SAC Pleads Guilty In Landmark $1.8 bln Insider Trading Case


This past Monday, federal prosecutors announced that SAC Capital agreed to plead guilty to insider trading violations brought in July, pay a combined fine of $1.8 bln, and close down its business managing money for outside investors.  Unfortunately SAC is not yet out of the woods.

SAC Admits Guilt

In announcing this plea agreement with Stamford-based hedge fund SAC Capital Advisors, U.S. Attorney in Manhatten, Preet Bharara, said that the insider trading at SAC was “substantial and pervasive and on a scale without precedent in the history of hedge funds.”

Criminal charges were filed in July against SAC Capital.  As part of the plea deal, SAC Capital LP, SAC Capital Advisors LLC, CR Intrinsic Investors LLC and Sigma Capital Management LLC, will all plead guilty to a single count of wire fraud and four counts of securities fraud, the government said.

As part of the deal with the government, SAC agreed to pay $900 million in fines and forfeit another $900 million for a total $1.8 bln fine – the largest financial penalty in history for insider trading.  The government agreed that the $616 million that SAC already agreed to pay to settle separate actions by the SEC will be deducted from the $1.8 billion.

In addition, the “proposed global resolution” of the criminal and civil cases against SAC Capital and related companies also includes an agreement that SAC will cease operating as an investment adviser and will not accept any additional funds from third-party investors.

Another Slip Up With Feds

After the announcement of the landmark settlement, SAC management released the following statement, “We take responsibility for the handful of men who pleaded guilty and whose conduct gave rise to SAC’s liability,” the firm said. “The tiny fraction of wrongdoers does not represent the 3,000 honest men and women who have worked at the firm during the past 21 years. SAC has never encouraged, promoted or tolerated insider trading.”

Unfortunately, government officials were not terribly happy with this statement because it contradicted SAC’s admission that it committed insider trading crimes.  Consequently, SAC decided to issue a revised statement where the last sentence was replaced with a more repentant one, “Even one person crossing the line into illegal behavior is too many and we greatly regret this conduct occurred.”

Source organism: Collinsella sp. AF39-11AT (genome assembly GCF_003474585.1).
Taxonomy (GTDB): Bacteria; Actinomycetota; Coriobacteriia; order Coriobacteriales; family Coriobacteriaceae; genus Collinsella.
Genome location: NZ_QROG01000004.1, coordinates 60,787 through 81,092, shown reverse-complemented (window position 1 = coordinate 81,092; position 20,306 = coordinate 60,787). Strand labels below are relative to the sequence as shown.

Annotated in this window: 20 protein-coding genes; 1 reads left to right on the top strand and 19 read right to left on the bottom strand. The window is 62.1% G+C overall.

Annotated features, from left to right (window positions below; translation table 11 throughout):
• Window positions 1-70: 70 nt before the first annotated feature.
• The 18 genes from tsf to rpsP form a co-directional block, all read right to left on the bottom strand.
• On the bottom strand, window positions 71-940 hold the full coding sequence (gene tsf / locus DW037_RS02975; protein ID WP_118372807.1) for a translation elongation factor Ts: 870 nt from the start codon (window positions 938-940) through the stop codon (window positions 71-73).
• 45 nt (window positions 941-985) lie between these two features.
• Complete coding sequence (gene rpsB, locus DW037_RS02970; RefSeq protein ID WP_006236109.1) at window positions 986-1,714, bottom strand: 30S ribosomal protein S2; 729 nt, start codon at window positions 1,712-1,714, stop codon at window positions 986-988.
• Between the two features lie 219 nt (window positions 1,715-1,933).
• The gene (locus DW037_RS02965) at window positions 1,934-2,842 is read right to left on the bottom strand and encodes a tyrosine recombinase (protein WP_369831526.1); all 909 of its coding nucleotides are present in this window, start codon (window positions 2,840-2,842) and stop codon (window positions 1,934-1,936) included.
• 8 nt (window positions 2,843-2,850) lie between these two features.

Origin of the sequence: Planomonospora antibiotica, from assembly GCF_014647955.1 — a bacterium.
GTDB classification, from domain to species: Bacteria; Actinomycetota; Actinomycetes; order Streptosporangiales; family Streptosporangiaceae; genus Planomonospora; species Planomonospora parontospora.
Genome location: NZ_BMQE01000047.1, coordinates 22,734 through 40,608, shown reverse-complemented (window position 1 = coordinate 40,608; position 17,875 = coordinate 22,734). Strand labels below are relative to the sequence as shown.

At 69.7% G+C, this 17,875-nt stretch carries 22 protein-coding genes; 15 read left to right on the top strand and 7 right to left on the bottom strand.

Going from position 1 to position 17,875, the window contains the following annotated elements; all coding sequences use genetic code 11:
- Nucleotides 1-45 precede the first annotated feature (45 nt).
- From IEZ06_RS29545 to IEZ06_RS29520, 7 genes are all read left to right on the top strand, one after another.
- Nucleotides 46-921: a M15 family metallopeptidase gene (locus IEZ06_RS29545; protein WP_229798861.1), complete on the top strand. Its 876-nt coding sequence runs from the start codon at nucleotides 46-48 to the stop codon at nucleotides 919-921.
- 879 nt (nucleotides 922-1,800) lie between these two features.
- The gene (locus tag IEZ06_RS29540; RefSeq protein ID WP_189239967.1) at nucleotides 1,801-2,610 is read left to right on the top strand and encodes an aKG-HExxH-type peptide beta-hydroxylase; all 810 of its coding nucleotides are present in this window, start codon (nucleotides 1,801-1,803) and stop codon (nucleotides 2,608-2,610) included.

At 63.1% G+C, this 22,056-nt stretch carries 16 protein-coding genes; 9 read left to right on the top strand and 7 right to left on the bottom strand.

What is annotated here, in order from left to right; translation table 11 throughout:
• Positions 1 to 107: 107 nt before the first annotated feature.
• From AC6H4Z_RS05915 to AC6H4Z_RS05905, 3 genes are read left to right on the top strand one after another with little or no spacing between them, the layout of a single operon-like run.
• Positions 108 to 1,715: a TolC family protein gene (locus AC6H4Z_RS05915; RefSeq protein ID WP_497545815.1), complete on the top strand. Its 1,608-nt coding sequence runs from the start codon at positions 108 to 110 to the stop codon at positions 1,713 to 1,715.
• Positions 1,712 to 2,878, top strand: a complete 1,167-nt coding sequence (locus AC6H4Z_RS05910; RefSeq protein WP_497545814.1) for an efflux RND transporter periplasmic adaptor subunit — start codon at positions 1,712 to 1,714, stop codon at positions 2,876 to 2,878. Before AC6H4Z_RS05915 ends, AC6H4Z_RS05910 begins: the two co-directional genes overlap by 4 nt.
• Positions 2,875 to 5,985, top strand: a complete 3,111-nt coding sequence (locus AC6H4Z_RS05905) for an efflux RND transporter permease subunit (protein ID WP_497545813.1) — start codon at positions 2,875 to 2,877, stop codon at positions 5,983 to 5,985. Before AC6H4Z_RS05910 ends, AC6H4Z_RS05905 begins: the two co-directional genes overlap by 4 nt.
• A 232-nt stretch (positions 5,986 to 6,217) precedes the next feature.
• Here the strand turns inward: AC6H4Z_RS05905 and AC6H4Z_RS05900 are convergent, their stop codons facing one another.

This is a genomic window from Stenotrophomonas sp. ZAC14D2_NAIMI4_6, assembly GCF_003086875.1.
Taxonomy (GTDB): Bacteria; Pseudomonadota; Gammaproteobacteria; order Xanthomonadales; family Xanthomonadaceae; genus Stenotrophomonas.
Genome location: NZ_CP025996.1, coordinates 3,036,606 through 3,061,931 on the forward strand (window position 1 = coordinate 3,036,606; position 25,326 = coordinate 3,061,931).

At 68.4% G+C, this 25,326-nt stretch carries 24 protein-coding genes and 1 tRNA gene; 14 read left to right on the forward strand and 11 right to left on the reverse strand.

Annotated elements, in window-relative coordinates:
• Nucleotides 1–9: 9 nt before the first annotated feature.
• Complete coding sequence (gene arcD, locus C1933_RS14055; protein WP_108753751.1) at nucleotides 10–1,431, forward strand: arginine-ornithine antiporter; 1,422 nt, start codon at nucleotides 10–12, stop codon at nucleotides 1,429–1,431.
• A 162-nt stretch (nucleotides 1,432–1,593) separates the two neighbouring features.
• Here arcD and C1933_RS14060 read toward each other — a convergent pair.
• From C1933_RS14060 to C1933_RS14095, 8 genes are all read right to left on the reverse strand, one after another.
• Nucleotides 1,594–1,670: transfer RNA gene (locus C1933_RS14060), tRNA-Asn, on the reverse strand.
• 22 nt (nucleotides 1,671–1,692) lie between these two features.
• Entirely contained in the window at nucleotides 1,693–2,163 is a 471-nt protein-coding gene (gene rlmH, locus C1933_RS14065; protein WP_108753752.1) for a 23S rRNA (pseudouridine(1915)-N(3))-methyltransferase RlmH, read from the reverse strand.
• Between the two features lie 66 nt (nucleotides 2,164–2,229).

The Good News And Bad News

Despite the landmark nature of the government settlement, SAC (and more specifically founder Steven A. Cohen) is probably breathing a sigh of relief now for one very important reason.  After years of trying to build a case against him, the government was not able to bring insider trading charges against Cohen directly.  Instead the Feds settled for the next best thing by charging the company.

Unfortunately, one piece of bad news is that two federal judges must still approve portions of the settlement for it to become effective – a step which is more than a mere formality.  In the past few years, there has been a growing debate about how closely judges should scrutinize regulatory settlements.

Consequently, U.S. District Judge Richard Sullivan directed SAC and the U.S. Department of Justice to present what standard the judge should use to evaluate whether the civil forfeiture portion of the settlement is appropriate.  This took place at a hearing this morning.  Separately, U.S. District Judge Laura Taylor Swain, scheduled a hearing for Friday to review the criminal portion of the settlement in which SAC agreed to plead guilty to five fraud counts.

Even if the two judges approve the settlement, SAC is not out of the woods yet as one issue which was not addressed by the plea agreement is the SEC’s pending civil case against Steve Cohen directly.  Cohen was accused of “failure to supervise” the firm, thereby preventing his employees from insider trading.  The SEC is seeking to fine Cohen and bar him from managing outside investor funds.  Cohen has disputed the SEC’s allegations.


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